After business owner and fitness coach Jason Grant was appointed (for the premiere time) as Scotland’s period poverty rights officer, former 18-time Grand Slam winner Martina Navratilova expressed her disagreement. "Have we ever tried to explain to men how to shave or how to take care of their prostate or whatever? This is absurd," said tennis star Martina Navratilova.
According to the Mirror, “Mr Grant thinks his gender will help to ‘encourage more open discussions’ about the topic and added that it's about ‘making people aware of the availability of period products for anyone of any gender’”.
“I think being a man will help me to break down barriers, reduce stigma and encourage more open discussions. Although affecting women directly, periods are an issue for everyone. We'll also raise awareness of the menopause, which, although a natural process for women, has wider repercussions in the world of work and family," said Grant.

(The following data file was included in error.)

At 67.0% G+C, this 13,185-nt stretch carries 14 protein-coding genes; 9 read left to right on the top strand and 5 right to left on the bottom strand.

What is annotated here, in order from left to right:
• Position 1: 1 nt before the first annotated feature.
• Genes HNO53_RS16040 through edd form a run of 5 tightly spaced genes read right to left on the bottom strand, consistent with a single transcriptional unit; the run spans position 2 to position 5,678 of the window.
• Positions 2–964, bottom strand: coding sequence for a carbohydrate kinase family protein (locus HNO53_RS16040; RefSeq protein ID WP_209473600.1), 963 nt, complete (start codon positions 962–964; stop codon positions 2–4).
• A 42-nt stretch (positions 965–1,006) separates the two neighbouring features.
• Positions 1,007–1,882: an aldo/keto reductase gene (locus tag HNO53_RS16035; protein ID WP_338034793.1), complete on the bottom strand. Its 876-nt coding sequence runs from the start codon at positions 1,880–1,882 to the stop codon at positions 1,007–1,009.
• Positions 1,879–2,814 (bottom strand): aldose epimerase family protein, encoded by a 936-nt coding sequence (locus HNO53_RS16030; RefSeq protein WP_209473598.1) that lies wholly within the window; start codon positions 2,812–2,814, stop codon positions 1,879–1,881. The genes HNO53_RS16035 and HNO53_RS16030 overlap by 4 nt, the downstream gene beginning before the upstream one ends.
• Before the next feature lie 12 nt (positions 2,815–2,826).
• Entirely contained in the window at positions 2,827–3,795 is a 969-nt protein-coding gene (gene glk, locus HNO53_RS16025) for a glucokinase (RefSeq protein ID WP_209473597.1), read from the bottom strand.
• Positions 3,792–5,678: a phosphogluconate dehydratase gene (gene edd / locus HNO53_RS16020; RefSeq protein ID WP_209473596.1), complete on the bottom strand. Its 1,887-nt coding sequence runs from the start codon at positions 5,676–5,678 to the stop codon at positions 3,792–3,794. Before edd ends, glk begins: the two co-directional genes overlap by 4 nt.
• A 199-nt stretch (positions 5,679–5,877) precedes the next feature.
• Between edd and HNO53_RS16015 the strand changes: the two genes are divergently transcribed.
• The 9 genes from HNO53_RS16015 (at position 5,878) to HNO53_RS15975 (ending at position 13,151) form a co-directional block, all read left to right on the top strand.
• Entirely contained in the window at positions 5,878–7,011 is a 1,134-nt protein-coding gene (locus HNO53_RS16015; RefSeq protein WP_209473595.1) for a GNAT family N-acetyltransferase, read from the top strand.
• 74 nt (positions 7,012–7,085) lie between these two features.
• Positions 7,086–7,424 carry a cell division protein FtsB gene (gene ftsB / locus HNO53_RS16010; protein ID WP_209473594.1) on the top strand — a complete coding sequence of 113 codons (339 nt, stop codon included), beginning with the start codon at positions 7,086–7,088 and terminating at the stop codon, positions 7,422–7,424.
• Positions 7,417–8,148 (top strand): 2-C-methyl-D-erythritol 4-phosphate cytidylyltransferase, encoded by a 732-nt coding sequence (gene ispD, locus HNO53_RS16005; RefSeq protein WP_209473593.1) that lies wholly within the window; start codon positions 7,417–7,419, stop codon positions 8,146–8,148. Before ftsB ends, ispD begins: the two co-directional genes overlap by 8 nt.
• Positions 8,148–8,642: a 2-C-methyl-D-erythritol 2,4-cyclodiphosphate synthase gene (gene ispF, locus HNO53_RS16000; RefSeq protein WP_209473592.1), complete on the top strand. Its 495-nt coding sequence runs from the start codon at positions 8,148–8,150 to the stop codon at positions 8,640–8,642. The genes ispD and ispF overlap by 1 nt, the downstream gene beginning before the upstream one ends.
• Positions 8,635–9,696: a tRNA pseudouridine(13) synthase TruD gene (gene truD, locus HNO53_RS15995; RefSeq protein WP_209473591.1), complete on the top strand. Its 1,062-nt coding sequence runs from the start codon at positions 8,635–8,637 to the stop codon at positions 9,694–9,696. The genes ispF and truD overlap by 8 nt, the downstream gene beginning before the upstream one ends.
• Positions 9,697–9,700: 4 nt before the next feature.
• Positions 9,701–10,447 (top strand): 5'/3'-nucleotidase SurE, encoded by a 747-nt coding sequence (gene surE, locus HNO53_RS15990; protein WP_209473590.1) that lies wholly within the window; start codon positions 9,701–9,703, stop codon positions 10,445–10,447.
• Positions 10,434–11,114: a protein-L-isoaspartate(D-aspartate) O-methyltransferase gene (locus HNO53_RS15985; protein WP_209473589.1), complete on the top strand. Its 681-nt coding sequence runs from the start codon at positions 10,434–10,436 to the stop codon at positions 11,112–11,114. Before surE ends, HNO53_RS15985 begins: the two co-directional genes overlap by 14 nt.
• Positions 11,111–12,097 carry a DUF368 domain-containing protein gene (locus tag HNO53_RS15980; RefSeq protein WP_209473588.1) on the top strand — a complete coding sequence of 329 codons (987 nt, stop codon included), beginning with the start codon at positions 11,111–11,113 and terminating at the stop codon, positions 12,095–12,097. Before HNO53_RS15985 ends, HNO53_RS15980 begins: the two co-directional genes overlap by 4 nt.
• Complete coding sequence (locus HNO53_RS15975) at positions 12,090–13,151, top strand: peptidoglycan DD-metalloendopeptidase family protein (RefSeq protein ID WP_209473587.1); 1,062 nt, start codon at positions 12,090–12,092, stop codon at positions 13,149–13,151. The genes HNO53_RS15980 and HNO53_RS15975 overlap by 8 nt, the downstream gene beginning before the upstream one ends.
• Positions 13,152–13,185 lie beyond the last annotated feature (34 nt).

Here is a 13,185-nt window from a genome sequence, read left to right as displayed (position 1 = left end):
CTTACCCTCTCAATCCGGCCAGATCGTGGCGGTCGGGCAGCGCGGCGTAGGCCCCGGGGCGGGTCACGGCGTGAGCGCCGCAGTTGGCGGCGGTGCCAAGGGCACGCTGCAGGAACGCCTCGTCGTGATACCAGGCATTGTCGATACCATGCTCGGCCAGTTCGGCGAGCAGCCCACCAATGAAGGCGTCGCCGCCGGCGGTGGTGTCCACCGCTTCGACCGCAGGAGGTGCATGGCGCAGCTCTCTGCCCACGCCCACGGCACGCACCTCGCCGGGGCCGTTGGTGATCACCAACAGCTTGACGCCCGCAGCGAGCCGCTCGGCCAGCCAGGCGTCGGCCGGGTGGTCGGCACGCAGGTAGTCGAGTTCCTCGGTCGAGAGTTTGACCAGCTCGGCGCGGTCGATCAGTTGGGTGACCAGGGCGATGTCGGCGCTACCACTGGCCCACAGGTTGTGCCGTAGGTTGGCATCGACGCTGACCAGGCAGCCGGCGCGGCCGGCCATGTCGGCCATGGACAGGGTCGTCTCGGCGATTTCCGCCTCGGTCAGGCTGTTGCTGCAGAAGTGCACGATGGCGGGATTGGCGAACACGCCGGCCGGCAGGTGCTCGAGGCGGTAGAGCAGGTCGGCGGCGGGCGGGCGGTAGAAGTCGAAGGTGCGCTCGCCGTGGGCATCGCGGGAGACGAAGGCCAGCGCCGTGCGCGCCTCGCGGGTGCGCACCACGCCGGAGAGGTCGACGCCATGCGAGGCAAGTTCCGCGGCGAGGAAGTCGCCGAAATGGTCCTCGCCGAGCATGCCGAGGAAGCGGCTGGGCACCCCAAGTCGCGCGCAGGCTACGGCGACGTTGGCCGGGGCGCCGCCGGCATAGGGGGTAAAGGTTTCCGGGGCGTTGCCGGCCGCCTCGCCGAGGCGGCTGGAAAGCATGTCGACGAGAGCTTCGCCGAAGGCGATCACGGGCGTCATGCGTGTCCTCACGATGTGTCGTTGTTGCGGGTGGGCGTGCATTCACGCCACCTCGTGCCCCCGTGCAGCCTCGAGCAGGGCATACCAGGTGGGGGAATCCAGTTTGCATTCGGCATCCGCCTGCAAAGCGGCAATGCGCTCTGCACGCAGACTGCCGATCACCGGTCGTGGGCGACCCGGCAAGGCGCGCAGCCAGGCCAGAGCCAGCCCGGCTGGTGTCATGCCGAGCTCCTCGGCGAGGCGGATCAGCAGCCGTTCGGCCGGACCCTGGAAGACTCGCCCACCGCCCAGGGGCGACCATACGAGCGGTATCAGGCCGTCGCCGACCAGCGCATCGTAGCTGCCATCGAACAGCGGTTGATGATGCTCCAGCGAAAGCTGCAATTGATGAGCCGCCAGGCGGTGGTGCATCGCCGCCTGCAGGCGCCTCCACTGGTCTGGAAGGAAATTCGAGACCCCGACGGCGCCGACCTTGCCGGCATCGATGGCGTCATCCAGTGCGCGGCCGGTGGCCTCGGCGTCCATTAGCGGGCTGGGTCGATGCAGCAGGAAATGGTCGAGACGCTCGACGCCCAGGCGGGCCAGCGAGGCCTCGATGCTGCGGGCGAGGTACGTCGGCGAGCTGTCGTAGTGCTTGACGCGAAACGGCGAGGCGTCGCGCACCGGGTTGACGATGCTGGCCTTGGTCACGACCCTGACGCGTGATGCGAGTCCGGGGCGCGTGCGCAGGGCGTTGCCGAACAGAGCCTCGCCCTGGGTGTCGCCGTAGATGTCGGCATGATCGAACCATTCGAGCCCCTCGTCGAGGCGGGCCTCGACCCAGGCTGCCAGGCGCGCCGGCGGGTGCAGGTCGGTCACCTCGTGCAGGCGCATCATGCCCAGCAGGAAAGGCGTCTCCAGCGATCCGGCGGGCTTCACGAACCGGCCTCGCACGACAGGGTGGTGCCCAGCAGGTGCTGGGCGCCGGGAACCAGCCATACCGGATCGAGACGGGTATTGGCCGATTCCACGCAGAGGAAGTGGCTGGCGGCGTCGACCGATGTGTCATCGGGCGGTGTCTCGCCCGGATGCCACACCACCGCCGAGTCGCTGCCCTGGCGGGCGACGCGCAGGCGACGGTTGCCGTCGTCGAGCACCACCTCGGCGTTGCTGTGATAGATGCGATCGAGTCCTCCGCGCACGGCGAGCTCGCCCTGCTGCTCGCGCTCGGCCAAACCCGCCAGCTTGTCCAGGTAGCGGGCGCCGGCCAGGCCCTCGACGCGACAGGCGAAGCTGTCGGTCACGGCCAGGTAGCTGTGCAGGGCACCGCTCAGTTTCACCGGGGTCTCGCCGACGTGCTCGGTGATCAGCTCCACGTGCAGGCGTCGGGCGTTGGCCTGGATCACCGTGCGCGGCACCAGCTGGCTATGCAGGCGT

Grant also talked to Dundee Courier about his new role. "I'm absolutely buzzing about it. It's definitely pioneering as Scotland is the first to do this. It's about making people aware of the availability of period products for anyone of any gender, whenever they need it," said Grant.
Andy Murray's mother also reacted to the issue.
What the poverty period officer implies
According to The Period Dignity Working Group, “this new role, funded by the Scottish Government, was created to promote and implement new legislation, specifically focused on project management”.
"With all partners in the working group Equal Opportunities Employers, Jason was the strongest candidate. By changing the culture, encouraging debate and removing the stigma around periods, we look forward to supporting the delivery of this important work across the region," the group said.